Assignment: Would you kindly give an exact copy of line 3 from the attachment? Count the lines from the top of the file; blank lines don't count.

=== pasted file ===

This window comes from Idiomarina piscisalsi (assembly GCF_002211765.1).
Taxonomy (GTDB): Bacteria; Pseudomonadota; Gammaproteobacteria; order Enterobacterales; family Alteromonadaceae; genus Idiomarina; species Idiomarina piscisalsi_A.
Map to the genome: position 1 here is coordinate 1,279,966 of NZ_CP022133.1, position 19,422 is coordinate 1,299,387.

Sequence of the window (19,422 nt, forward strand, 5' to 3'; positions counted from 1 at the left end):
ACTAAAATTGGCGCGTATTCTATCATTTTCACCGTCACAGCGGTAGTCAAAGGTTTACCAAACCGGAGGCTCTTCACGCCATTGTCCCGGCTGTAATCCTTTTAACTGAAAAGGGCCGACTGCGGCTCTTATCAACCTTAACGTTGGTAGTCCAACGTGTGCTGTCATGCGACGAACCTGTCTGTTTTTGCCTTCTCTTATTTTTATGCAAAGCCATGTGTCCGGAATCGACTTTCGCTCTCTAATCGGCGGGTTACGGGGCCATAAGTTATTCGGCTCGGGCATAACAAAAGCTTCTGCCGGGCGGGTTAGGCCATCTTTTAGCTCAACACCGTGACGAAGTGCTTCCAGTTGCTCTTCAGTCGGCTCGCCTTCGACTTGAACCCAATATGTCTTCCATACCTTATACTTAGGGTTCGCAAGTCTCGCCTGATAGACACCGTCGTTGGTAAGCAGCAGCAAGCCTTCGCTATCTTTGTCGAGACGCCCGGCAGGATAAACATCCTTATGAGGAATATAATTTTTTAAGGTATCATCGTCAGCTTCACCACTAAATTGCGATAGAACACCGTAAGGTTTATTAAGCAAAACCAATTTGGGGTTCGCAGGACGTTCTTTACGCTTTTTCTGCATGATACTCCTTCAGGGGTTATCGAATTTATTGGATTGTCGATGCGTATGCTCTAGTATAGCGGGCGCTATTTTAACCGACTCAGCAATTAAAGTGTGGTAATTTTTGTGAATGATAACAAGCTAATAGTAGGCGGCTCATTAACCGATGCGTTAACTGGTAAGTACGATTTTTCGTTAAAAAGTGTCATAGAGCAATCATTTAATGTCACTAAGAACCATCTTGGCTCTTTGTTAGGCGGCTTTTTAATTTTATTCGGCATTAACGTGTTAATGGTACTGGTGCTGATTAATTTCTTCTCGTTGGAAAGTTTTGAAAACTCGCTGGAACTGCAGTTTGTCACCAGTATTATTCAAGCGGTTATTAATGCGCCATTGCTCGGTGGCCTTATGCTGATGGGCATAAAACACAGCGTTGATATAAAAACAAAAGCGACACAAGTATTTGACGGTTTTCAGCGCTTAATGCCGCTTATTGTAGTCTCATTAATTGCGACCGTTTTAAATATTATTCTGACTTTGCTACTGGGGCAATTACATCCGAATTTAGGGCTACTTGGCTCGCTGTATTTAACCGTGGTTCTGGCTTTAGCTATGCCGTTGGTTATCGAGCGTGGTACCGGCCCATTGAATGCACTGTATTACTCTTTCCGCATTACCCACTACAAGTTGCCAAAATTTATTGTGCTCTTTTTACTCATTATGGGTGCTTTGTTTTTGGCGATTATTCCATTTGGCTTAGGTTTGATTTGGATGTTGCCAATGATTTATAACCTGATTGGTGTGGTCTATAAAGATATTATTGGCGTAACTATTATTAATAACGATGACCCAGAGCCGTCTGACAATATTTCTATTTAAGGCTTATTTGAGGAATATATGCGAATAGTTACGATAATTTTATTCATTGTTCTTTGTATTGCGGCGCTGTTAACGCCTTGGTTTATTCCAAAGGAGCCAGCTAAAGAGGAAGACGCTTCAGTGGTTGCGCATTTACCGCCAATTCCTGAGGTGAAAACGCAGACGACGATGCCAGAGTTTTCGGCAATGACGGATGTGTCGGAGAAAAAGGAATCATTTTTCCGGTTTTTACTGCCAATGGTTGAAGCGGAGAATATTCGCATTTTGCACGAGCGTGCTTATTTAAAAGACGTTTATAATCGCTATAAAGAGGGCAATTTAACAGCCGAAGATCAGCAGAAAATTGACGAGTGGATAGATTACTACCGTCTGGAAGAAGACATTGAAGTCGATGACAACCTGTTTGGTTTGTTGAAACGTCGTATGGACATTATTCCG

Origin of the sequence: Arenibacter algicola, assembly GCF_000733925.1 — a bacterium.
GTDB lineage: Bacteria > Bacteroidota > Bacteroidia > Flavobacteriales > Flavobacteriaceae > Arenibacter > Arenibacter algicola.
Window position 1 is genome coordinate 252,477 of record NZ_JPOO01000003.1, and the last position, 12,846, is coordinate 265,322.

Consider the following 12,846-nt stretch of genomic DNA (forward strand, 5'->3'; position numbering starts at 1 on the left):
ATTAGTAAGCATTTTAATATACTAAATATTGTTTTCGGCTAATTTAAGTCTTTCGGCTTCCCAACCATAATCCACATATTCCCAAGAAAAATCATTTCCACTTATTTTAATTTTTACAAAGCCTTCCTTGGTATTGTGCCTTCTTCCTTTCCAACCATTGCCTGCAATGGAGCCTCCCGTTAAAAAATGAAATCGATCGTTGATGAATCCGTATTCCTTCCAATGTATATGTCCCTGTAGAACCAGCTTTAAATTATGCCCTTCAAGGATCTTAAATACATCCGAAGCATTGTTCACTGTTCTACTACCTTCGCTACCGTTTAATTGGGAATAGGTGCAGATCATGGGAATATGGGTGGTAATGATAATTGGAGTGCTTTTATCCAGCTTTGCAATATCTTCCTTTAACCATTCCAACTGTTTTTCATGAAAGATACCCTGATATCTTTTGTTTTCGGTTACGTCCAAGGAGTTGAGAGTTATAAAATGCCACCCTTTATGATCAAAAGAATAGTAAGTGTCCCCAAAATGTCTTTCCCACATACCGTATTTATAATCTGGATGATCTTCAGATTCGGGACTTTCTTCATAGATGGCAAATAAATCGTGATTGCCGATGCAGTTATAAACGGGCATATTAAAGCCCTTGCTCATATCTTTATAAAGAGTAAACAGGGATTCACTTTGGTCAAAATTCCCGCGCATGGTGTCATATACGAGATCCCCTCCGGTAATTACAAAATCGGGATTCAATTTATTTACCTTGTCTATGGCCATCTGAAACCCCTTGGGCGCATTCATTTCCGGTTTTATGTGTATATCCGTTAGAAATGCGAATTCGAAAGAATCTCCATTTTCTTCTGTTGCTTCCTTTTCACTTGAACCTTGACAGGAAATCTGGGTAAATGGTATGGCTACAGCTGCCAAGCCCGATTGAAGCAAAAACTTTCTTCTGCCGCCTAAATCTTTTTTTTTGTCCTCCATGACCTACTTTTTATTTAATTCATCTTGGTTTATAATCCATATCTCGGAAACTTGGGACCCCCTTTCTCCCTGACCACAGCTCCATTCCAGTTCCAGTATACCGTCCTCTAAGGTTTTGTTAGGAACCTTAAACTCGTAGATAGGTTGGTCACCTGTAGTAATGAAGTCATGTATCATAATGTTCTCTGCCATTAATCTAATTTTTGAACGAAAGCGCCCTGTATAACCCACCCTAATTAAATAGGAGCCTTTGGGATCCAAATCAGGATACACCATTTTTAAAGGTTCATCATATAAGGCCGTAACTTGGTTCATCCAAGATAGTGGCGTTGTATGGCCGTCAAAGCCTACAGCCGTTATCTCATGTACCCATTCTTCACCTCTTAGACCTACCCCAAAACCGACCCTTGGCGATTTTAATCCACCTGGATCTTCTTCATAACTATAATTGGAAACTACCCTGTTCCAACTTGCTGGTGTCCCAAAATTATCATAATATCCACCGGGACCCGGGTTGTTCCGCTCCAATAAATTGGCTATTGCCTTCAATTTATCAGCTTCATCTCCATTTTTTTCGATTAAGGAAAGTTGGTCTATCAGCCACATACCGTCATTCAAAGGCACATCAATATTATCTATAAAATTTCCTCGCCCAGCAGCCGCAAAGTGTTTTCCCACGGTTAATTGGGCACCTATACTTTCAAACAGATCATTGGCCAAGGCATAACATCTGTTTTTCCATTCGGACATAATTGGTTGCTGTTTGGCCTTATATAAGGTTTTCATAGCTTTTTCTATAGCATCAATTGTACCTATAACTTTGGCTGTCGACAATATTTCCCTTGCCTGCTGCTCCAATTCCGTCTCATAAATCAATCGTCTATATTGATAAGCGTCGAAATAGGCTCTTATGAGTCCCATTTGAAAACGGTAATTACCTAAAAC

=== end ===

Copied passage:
Map to the genome: position 1 here is coordinate 1,279,966 of NZ_CP022133.1, position 19,422 is coordinate 1,299,387.